My office, the other day, had the air-conditioning set so low, my piping hot coffee was tepid within minutes. Normally, it would take a good thirty minutes before it was cool enough to drink. The office, typical of many offices, is composed of different body types as well as varying body temperatures. The thermostat is usually set at a decent temperature. But on this day, it seemed nobody, except for me, was concerned about the arctic conditions. Fending for myself, I tried everything to warm up: blowing on my hands, putting on a jacket, holding a cup of hot coffee or tea and going outside. I think that was where it all started: going outside. Living in Florida during the summer is to know hot and not just hot, but what I call Serengeti hot. It wouldn’t surprise me to see wildebeests, zebras and gazelles roving by. So when I went outside, I went from the extreme cold to the extreme hot. My body didn’t react well and suddenly it was caught in a quagmire: whether to sweat or to shiver. My body couldn’t decide so I started to shiver sweat. Then I began to feel congested. The pressure in my head rising by the minute. I felt as if my head was being held underwater. The prognosis wasn’t good and sure enough, I started to sneeze, my nose became runny, my eyes began to water, a migraine was slowing being born in the back of my head. It got so bad I had to leave work early. I came home and immediately popped a Benedryl. I was knocked out for the next couple of hours. The night didn’t bode well as I was up sneezing, sniffling, aching, congested and yea you guessed it, stuffy-head so I couldn’t sleep. I called out sick the next day.
I returned to work the day after. This time I came prepared – my neck was swathed in a scarf. It’s not a heavy scarf but one of those scarves that is light and gauzy. The type that you have to tightly twist before you throw it in the dryer. My scarf is brown with purple and red horizontal stripes near the frayed ends. I consider it very fashionable, after-all, I got it at an H&M department store.
So I walked into the office and immediately some heads turned. Yes, I did realize it was a little unusual for someone to wear a scarf while the outside temperature index was plus 90 something degrees. But I didn’t care, I didn’t’ want to be sick again. I sat at my desk but I couldn’t shake the stares I received from my co-workers. I walked over to my friend’s desk and asked him if there was something wrong with my scarf.
Ummm…you look gay, he told me.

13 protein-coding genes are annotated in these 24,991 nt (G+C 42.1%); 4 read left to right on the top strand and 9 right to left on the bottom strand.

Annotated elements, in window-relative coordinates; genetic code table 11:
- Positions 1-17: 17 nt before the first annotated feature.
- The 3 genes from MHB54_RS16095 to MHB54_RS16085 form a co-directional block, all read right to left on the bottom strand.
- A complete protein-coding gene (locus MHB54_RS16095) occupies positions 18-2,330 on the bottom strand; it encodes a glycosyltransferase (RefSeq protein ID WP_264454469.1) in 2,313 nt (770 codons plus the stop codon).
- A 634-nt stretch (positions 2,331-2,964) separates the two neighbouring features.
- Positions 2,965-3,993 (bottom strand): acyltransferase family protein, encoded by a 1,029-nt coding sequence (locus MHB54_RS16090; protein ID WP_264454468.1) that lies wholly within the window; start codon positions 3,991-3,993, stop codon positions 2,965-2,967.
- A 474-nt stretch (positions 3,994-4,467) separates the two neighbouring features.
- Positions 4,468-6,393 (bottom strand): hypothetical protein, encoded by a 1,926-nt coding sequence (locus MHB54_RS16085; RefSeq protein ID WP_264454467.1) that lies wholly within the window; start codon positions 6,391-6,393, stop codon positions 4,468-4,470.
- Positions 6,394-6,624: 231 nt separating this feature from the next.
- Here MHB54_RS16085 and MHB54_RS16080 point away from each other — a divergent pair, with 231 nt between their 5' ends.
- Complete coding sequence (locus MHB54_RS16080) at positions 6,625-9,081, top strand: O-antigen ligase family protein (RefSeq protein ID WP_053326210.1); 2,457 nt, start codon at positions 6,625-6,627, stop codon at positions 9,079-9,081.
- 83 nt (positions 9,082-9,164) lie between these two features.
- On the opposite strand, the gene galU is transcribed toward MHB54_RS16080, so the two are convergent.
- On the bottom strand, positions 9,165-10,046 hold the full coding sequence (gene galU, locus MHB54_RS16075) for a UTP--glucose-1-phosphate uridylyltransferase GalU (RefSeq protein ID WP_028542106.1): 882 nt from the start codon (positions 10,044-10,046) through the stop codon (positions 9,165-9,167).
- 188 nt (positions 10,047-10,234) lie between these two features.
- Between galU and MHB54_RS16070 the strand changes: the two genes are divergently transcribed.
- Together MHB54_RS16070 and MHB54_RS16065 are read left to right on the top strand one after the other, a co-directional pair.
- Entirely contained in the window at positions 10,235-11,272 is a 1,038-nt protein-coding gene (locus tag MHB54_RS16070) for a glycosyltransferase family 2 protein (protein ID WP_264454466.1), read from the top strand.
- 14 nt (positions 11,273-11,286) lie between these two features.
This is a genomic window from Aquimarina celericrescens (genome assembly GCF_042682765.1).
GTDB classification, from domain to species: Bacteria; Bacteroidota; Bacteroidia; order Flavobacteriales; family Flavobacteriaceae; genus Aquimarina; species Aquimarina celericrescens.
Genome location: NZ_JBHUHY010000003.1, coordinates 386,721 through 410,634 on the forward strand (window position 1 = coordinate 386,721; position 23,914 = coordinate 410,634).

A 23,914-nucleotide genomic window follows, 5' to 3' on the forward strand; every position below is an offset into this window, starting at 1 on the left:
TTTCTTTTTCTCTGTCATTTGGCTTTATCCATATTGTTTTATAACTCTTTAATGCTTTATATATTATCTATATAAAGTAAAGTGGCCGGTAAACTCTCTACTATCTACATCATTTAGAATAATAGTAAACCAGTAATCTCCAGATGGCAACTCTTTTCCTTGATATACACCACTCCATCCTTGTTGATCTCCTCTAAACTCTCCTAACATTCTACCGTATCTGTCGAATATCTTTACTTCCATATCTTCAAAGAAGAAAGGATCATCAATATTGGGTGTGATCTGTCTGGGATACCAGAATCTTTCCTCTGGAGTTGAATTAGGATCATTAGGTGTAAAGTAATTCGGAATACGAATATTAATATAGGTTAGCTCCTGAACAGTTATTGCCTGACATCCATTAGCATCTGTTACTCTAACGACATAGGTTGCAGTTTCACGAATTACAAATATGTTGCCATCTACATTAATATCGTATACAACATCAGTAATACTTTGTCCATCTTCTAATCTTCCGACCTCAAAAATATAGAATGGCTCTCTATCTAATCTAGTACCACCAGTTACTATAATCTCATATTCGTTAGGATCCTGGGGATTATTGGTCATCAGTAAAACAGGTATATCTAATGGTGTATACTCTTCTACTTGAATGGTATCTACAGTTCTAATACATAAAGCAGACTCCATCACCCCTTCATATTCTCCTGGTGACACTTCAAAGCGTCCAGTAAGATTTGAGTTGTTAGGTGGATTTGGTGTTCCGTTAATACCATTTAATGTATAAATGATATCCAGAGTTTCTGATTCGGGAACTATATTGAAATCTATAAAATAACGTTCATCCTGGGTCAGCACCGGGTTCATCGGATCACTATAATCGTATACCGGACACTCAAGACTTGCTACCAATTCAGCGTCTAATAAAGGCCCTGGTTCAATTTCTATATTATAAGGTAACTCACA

No I don’t, I replied.
Ummm…ok, he said.
I returned back to my seat and remembered the last time I wore this scarf, two lesbian friends said the same thing. I didn’t believe them either. It’s a scarf for Pete’s sake. Scarves don’t make you gay. Come to find out scarves don’t make you gay – they just make you look gay.
In this day of age where metro-sexuality is rampant, it’s hard to tell who is gay and who isn’t. Straight guys wax their eyebrows, get manicures and pedicures, shave their legs and arms, get ripped and have fashionable haircuts. All those qualities used to be associated with gay guys. I know I’m over-generalizing (I have many gay friends who are complete slobs with their appearances), but for the most part, this generalization holds true. It doesn’t matter to me one way or the other. What matters is that a person is comfortable in his own skin or in this case, his scarf.
I wore the scarf, not to make a sexual statement, but to combat a cold or the return of a cold. If I had gloves I would have worn those too. Earmuffs even. But I don’t have those, just this scarf.
Perhaps, it was the way I wore the scarf. Maybe there was a butcher way to wrap it around my neck.
I visited another office and asked the girls inside if this scarf made me look gay.
Unequivocally, they all chirped yes.
It’s a fashionable scarf, I told them, lots of guys up north wear scarves like this. It’s very European.
They didn’t buy it.
It’s the way you’re wearing it, one girl told me.
I had the scarf wrapped twice around my neck with the long ends hanging loose in the front and in the back.
You look like you’re about to shovel snow, she said, Here let me fix it.
She proceeded to wrap the scarf tighter around my neck and tied it in the back so that the ends coiled in.
There, that’s better.
I returned back to my seat and admired her handiwork with my computer’s built-in camera. I looked at myself and my first thought was, Damn, I look gay.
Some will argue, it’s not the scarf, it’s my haircut or my clothes or the combination of everything. It could be my attitude, my swagger or lack thereof. Who knows? All I cared about was that the scarf was keeping me warm. I took a sip of my coffee and I noticed that my pinky extended out slightly as I held my coffee mug.
Screw it, I thought.
It’s my life and I’ll extend my pinkie and wear a scarf any day and any time I like.